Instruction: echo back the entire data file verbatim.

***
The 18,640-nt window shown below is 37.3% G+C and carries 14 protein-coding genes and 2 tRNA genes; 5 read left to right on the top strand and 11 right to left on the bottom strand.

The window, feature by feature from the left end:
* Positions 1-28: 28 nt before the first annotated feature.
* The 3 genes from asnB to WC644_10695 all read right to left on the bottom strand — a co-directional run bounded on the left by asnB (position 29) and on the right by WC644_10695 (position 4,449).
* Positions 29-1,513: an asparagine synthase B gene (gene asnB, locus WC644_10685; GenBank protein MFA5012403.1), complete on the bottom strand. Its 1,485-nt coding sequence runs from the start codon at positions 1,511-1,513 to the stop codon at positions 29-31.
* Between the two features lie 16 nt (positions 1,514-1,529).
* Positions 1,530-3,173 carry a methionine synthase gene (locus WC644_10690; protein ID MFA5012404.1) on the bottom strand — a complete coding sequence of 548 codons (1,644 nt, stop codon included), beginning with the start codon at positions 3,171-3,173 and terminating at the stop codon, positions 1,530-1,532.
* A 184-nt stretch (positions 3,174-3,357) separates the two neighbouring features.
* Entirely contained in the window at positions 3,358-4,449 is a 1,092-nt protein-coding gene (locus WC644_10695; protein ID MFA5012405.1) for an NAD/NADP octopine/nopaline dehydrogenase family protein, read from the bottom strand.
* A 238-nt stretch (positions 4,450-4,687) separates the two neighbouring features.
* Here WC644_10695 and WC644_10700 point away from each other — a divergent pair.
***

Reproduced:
The 18,640-nt window shown below is 37.3% G+C and carries 14 protein-coding genes and 2 tRNA genes; 5 read left to right on the top strand and 11 right to left on the bottom strand.

The window, feature by feature from the left end:
* Positions 1-28: 28 nt before the first annotated feature.
* The 3 genes from asnB to WC644_10695 all read right to left on the bottom strand — a co-directional run bounded on the left by asnB (position 29) and on the right by WC644_10695 (position 4,449).
* Positions 29-1,513: an asparagine synthase B gene (gene asnB, locus WC644_10685; GenBank protein MFA5012403.1), complete on the bottom strand. Its 1,485-nt coding sequence runs from the start codon at positions 1,511-1,513 to the stop codon at positions 29-31.
* Between the two features lie 16 nt (positions 1,514-1,529).
* Positions 1,530-3,173 carry a methionine synthase gene (locus WC644_10690; protein ID MFA5012404.1) on the bottom strand — a complete coding sequence of 548 codons (1,644 nt, stop codon included), beginning with the start codon at positions 3,171-3,173 and terminating at the stop codon, positions 1,530-1,532.
* A 184-nt stretch (positions 3,174-3,357) separates the two neighbouring features.
* Entirely contained in the window at positions 3,358-4,449 is a 1,092-nt protein-coding gene (locus WC644_10695; protein ID MFA5012405.1) for an NAD/NADP octopine/nopaline dehydrogenase family protein, read from the bottom strand.
* A 238-nt stretch (positions 4,450-4,687) separates the two neighbouring features.
* Here WC644_10695 and WC644_10700 point away from each other — a divergent pair.